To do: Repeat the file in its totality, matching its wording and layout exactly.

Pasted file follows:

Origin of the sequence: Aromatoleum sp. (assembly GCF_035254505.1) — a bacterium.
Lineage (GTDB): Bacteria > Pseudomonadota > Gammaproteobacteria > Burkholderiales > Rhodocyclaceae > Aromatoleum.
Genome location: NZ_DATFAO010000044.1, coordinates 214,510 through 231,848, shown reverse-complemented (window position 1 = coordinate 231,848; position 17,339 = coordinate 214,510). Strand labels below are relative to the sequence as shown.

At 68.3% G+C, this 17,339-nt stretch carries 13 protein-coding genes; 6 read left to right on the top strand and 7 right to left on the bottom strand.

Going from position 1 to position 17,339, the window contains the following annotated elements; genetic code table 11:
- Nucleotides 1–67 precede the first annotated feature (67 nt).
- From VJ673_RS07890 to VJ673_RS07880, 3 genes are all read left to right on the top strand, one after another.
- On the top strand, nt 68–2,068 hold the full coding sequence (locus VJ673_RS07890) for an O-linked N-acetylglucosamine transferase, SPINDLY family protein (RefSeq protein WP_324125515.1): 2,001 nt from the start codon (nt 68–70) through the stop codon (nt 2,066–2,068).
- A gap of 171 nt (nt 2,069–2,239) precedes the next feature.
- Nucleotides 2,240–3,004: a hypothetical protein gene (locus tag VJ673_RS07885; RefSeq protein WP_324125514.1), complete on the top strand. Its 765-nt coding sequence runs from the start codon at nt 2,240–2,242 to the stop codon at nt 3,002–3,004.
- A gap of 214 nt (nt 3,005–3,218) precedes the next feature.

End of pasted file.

Origin of the sequence: Aromatoleum sp. (assembly GCF_035254505.1) — a bacterium.
Lineage (GTDB): Bacteria > Pseudomonadota > Gammaproteobacteria > Burkholderiales > Rhodocyclaceae > Aromatoleum.
Genome location: NZ_DATFAO010000044.1, coordinates 214,510 through 231,848, shown reverse-complemented (window position 1 = coordinate 231,848; position 17,339 = coordinate 214,510). Strand labels below are relative to the sequence as shown.

At 68.3% G+C, this 17,339-nt stretch carries 13 protein-coding genes; 6 read left to right on the top strand and 7 right to left on the bottom strand.

Going from position 1 to position 17,339, the window contains the following annotated elements; genetic code table 11:
- Nucleotides 1–67 precede the first annotated feature (67 nt).
- From VJ673_RS07890 to VJ673_RS07880, 3 genes are all read left to right on the top strand, one after another.
- On the top strand, nt 68–2,068 hold the full coding sequence (locus VJ673_RS07890) for an O-linked N-acetylglucosamine transferase, SPINDLY family protein (RefSeq protein WP_324125515.1): 2,001 nt from the start codon (nt 68–70) through the stop codon (nt 2,066–2,068).
- A gap of 171 nt (nt 2,069–2,239) precedes the next feature.
- Nucleotides 2,240–3,004: a hypothetical protein gene (locus tag VJ673_RS07885; RefSeq protein WP_324125514.1), complete on the top strand. Its 765-nt coding sequence runs from the start codon at nt 2,240–2,242 to the stop codon at nt 3,002–3,004.
- A gap of 214 nt (nt 3,005–3,218) precedes the next feature.